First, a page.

Make sure you are insured on the vehicle and can prove this to the seller. Most people with fully comprehensive cover are covered 3rd party on another insured vehicle. If it is SWORN off the road then you are not insured until the vehicle is insured. Take the car for a lengthy test drive and get it up to 70mph as this is when overheating problems can occur and a local round the block trip would not show this. Turn the radio and any heaters/fans off so you can listen carefully for any noises. In particular listen out for knocking noises, whirring noises, ticking noises and feel for vibration on the steering wheel. Anything that “doesn’t sound right” usually is not!

6. Check the mileage

The easiest way to check the mileage is to go on the Government Website.

All you need to do is enter the registration, and last MOT test number and this will bring up all the old MOT’s, what was done and the mileage at each test. Also, check that the service history correlates with the MOT mileages. Remember, you only have an MOT once the car is 3 years old. If buying a car within the 3 year period, check the service history and look at the steering wheel, pedals, seats and satisfy yourself that the wear and tear on these areas are consistent with the mileage on the car.

7. Check the paperwork

Check the V5 log book. This will show the make and model of the car, who the current registered keeper is and how many former keepers the car has. Also, it will have a chassis or vin number. Make sure you check this number against the number in the bottom of the passenger side windscreen. They HAVE TO both match, if not it could be stolen or a clone. Also check the MOT and TAX.

8. Check the service history

All cars should have a record of service history. This usually tells you if the car has been looked after or not. Also, there should be a service book with garage stamps indicating when it was serviced and the mileage. Main dealer (the manufacturer who made the car) stamps are the best. Cars with this service history will be worth a little more. If there isn’t a service book but they have invoices of work carried out, this is just as good. Make sure you have a good look through the documentation for major work carried out and that things such as filters and timing belts have been changed when they should of been.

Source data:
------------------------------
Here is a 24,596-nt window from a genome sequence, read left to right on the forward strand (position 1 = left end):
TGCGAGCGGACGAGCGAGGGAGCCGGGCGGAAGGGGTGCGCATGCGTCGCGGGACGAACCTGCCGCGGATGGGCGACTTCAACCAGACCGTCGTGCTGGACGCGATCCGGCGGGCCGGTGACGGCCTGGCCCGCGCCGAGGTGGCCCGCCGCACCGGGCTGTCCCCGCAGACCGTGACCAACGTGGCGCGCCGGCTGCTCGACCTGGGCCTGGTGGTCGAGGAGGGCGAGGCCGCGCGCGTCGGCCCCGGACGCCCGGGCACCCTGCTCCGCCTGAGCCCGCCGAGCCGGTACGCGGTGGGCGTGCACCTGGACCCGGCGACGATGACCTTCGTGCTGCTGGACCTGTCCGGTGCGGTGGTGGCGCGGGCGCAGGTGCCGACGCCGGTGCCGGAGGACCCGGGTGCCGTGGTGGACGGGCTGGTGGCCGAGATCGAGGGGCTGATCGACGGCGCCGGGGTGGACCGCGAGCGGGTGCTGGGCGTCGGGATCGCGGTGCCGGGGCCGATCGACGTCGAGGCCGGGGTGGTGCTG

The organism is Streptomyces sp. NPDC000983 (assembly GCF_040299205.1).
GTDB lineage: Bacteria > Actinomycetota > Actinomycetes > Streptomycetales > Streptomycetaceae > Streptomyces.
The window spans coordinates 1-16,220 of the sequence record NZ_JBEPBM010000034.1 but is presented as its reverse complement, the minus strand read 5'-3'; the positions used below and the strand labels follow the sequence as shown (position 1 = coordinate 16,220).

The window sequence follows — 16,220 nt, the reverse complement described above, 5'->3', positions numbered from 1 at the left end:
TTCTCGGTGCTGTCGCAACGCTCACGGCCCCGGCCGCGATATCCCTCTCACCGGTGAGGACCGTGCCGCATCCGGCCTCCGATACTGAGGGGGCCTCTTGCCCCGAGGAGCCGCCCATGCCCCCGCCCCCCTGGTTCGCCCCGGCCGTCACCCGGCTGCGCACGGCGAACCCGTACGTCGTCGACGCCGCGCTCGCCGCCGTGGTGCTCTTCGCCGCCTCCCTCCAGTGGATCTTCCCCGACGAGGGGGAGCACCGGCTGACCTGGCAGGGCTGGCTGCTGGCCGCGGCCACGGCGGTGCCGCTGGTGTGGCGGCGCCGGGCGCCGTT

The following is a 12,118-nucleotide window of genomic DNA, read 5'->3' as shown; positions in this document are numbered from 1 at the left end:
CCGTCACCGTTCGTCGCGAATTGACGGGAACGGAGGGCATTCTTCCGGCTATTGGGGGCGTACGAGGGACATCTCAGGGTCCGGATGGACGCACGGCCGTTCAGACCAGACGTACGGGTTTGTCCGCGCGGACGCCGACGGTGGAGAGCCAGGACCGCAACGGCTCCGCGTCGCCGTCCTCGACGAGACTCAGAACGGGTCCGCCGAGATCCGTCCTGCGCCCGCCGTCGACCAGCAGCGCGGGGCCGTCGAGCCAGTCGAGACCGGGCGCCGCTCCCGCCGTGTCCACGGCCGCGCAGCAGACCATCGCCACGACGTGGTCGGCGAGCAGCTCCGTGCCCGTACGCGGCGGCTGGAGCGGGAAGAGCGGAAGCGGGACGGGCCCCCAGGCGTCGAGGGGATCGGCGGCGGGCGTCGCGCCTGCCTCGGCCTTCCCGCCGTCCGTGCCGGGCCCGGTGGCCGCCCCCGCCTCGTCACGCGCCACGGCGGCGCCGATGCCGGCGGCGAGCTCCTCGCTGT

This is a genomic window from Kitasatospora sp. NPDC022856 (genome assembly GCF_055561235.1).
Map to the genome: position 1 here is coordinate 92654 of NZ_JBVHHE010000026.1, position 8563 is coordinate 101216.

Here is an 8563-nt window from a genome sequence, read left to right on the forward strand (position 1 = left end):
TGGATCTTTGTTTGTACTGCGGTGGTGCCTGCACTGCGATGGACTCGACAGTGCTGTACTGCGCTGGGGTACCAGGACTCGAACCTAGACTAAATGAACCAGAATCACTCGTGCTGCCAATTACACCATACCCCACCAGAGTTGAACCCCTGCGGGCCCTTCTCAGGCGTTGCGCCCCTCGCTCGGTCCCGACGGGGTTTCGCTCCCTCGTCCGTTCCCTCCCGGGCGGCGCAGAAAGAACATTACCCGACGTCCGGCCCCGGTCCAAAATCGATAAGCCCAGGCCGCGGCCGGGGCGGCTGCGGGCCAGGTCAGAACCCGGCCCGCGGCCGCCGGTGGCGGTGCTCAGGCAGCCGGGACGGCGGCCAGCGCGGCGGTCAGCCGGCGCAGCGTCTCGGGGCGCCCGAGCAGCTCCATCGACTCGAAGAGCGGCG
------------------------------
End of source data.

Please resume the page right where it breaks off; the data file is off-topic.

9. HPI check

HPI checks are extremely important. This check will tell you if the car has anything untoward that you need to know. For example, it will flag if the car has finance recorded against it, whether it is stolen or if it has been in a major accident in the past. The checks cost up to £15 and are available instantly – this could be the best £15 you ever spent. Only do this check when you are happy with everything else first and want to buy the car.

And lastly...

10. Be a good buyer

Turn up for your appointment on time and do your homework & checks before you agree to see the car. This will enable you to make swift decisions and offering to take the car away there and then puts you in a better negotiating position. If you need a loan or finance, make sure you have this in place before you view the car. If everything adds up and your happy – offer the seller a cash deposit, and make sure you get a receipt for this. Then the easiest, most secure way of making a payment is via direct internet transfer (with the cash deposit deducted).